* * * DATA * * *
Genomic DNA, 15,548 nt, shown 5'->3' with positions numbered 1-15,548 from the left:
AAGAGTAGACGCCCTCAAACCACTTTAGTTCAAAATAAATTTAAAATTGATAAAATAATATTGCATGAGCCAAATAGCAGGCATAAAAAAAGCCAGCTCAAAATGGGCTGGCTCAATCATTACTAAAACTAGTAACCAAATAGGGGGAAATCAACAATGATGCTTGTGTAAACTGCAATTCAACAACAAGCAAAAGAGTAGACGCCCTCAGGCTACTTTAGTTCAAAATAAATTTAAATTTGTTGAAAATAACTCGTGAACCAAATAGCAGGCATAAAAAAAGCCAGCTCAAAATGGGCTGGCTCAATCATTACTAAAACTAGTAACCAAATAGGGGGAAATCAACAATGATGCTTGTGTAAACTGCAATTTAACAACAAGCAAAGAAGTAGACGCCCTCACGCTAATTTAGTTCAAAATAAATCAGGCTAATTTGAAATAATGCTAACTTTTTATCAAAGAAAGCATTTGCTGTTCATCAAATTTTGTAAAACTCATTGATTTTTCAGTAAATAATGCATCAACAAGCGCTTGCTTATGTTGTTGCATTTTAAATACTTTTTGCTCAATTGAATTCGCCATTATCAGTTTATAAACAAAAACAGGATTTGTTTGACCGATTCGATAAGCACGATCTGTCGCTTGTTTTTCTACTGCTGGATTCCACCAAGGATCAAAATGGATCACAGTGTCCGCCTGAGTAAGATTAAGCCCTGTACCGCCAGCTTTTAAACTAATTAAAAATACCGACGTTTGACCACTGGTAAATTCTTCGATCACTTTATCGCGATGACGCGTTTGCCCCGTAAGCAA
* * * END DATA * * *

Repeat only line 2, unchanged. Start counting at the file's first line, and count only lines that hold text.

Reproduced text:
AAGAGTAGACGCCCTCAAACCACTTTAGTTCAAAATAAATTTAAAATTGATAAAATAATATTGCATGAGCCAAATAGCAGGCATAAAAAAAGCCAGCTCAAAATGGGCTGGCTCAATCATTACTAAAACTAGTAACCAAATAGGGGGAAATCAACAATGATGCTTGTGTAAACTGCAATTCAACAACAAGCAAAAGAGTAGACGCCCTCAGGCTACTTTAGTTCAAAATAAATTTAAATTTGTTGAAAATAACTCGTGAACCAAATAGCAGGCATAAAAAAAGCCAGCTCAAAATGGGCTGGCTCAATCATTACTAAAACTAGTAACCAAATAGGGGGAAATCAACAATGATGCTTGTGTAAACTGCAATTTAACAACAAGCAAAGAAGTAGACGCCCTCACGCTAATTTAGTTCAAAATAAATCAGGCTAATTTGAAATAATGCTAACTTTTTATCAAAGAAAGCATTTGCTGTTCATCAAATTTTGTAAAACTCATTGATTTTTCAGTAAATAATGCATCAACAAGCGCTTGCTTATGTTGTTGCATTTTAAATACTTTTTGCTCAATTGAATTCGCCATTATCAGTTTATAAACAAAAACAGGATTTGTTTGACCGATTCGATAAGCACGATCTGTCGCTTGTTTTTCTACTGCTGGATTCCACCAAGGATCAAAATGGATCACAGTGTCCGCCTGAGTAAGATTAAGCCCTGTACCGCCAGCTTTTAAACTAATTAAAAATACCGACGTTTGACCACTGGTAAATTCTTCGATCACTTTATCGCGATGACGCGTTTGCCCCGTAAGCAA